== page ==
I came across a great article recently by Martha Rzeppa of Velocity Partners detailing some companies that are using “hero” campaigns and letting their customers tell the brand story and some of the things that the companies are doing effectively. It’s an interesting read and the campaigns that are highlighted are definitely getting tucked away in my inspiration file in my brain (okay and probably on my computer, too), but I also kept thinking one step further as I read. Your customers telling your story is fantastic and definitely way more effective than just your words, but why shouldn’t all of our marketing efforts be focused on those stories, and the ones we can envision waiting to happen?

The core of why these kind of hero campaigns are effective is that it shifts the dialogue from all the nifty things that a company’s product or service can do to all the nifty things that a person can do using those products or services. Not to be the bearer of ego deflating news, but customers don’t actually care what your product is. They care what they can do with your product. They care what problem it’s going to solve or what opportunity it’s going to open up. They care how it’s going to make their life easier or more interesting or more fun or more successful. The benefits are what sells a product, it’s not the features. Stop telling customers about the super limited edition NASA designed carbon alloy wheels on the truck you’re trying to sell them, tell them that the wheels are stronger or more durable so that they’ll get more miles out of the truck or are easier to wash if they go off-roading. Stop telling customers how big the new hard drives in your company’s computers are, tell them how they can store all of their pictures and home movies and the entire Pink Floyd discography plus live recordings on it without worrying about running out of space. I’m not saying anything revolutionary here, and I know that, but the fact that customer focused campaigns are still noteworthy tells me that a lot of us are losing sight of this.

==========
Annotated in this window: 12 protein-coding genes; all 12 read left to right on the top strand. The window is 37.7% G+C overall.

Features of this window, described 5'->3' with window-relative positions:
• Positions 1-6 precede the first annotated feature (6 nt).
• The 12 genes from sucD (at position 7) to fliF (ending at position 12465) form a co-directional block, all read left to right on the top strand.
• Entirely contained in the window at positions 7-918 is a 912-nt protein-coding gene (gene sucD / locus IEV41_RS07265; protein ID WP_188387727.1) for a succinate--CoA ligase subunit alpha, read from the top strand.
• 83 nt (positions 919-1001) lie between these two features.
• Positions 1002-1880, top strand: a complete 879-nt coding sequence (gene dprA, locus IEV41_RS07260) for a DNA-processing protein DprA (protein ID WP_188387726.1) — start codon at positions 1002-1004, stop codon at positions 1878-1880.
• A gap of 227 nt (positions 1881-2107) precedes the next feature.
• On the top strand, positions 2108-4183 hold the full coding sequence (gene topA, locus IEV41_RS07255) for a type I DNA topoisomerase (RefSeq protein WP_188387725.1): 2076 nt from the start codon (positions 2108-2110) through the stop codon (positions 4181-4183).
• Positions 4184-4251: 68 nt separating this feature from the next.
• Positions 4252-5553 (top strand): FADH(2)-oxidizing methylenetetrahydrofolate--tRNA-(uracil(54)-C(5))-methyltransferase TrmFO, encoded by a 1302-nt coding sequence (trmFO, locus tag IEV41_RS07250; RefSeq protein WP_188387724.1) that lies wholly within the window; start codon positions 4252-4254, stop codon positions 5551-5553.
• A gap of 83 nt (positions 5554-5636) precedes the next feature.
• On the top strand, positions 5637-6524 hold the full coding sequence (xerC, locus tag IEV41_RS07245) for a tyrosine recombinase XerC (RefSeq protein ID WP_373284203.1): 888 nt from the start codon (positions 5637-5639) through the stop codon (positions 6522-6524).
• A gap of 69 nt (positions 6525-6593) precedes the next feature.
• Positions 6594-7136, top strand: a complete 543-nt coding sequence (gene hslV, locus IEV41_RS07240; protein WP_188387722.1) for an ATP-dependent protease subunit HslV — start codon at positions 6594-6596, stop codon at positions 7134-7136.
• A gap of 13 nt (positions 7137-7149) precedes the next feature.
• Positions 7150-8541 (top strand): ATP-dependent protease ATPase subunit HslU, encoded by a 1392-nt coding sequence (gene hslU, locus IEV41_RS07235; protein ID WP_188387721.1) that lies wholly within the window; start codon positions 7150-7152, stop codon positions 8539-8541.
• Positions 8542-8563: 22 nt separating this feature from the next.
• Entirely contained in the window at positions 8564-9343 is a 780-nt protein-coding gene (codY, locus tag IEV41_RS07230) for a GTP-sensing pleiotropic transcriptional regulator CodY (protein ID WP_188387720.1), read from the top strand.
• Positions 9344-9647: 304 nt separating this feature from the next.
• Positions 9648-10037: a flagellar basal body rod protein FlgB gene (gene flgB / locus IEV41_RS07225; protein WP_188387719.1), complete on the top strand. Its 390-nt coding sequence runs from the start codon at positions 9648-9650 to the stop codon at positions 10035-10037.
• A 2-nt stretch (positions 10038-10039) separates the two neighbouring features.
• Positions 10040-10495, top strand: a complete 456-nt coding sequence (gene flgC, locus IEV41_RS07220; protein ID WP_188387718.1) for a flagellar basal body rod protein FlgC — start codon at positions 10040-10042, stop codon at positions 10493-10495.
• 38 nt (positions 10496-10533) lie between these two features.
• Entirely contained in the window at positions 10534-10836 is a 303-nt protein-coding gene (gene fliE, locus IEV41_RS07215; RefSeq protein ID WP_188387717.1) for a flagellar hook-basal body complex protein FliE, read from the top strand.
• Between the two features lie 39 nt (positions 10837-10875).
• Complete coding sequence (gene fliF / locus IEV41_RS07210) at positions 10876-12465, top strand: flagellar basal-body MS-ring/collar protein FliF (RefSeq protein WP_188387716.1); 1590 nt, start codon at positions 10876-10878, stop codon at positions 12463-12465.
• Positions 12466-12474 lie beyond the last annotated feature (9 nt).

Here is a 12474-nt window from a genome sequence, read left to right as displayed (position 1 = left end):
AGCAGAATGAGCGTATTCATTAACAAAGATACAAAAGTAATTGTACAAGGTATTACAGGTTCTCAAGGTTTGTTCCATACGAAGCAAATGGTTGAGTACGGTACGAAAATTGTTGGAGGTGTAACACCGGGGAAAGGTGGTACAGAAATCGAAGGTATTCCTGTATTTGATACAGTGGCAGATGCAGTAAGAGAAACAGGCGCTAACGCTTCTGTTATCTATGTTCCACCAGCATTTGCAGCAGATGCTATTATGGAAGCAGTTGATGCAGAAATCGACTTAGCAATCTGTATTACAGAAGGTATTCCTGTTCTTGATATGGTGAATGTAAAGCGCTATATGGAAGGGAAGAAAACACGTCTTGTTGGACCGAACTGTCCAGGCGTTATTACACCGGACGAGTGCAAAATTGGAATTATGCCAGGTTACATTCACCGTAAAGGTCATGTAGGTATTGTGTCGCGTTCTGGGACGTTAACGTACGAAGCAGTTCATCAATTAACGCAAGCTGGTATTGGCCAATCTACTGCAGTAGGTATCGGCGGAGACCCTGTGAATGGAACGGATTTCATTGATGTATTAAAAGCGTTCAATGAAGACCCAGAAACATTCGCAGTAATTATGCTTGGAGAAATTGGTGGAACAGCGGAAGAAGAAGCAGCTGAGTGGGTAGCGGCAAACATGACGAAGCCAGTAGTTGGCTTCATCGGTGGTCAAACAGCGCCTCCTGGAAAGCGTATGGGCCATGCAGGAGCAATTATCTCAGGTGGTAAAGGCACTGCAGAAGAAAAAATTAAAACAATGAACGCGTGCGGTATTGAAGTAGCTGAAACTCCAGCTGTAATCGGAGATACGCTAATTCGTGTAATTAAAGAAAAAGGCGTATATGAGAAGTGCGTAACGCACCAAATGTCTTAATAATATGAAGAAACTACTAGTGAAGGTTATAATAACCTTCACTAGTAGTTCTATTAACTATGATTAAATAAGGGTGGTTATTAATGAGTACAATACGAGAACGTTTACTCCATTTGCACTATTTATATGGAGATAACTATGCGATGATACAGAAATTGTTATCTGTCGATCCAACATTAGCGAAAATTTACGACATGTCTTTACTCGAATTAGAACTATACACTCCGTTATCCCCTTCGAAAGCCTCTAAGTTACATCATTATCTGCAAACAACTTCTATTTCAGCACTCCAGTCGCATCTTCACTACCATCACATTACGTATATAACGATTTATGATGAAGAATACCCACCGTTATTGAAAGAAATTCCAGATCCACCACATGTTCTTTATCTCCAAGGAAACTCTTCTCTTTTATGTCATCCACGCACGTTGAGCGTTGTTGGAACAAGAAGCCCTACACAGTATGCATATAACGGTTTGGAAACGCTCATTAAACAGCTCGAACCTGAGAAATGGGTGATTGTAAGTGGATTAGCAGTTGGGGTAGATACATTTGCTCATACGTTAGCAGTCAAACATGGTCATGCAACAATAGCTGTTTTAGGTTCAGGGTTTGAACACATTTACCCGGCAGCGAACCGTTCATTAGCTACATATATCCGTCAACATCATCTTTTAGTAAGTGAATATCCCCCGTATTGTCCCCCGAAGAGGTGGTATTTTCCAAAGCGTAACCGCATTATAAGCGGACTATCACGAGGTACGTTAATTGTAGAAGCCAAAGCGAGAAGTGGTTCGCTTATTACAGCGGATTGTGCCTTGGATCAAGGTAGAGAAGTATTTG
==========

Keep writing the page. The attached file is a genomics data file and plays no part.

I think all of us at all points in the marketing workflow would be well served to think about our work more the way a teacher thinks about his or her students. Good teachers don’t sit in class and think about how they’re going to make the best PowerPoint presentation ever, or how they’ve really stepped up their chalk board drawing game lately. They think about how their students are making better art, writing better papers, understanding more complex ideas, generally learning awesome new things and getting excited because of what they’ve shown them. As a brand, you’rethe teacher. As marketers, we’re part teacher and part teacher’s aide. We should be thinking about how customers are able to use our software to make photo books for holiday gifts, or how they can spend more time with their families because our oven cooks faster and requires less cleaning, or how a company can now spend more time innovating because our scheduling system and inventory management saves them time and money. It’s not about you, it’s not about any of us, it’s about what is going to be created or made easier with your help.

You’ve got an amazing, innovative, interesting story of what a customer has accomplished with your help, right? Share it with us in the comments, and spend some time thinking about everything you enable your customers to do.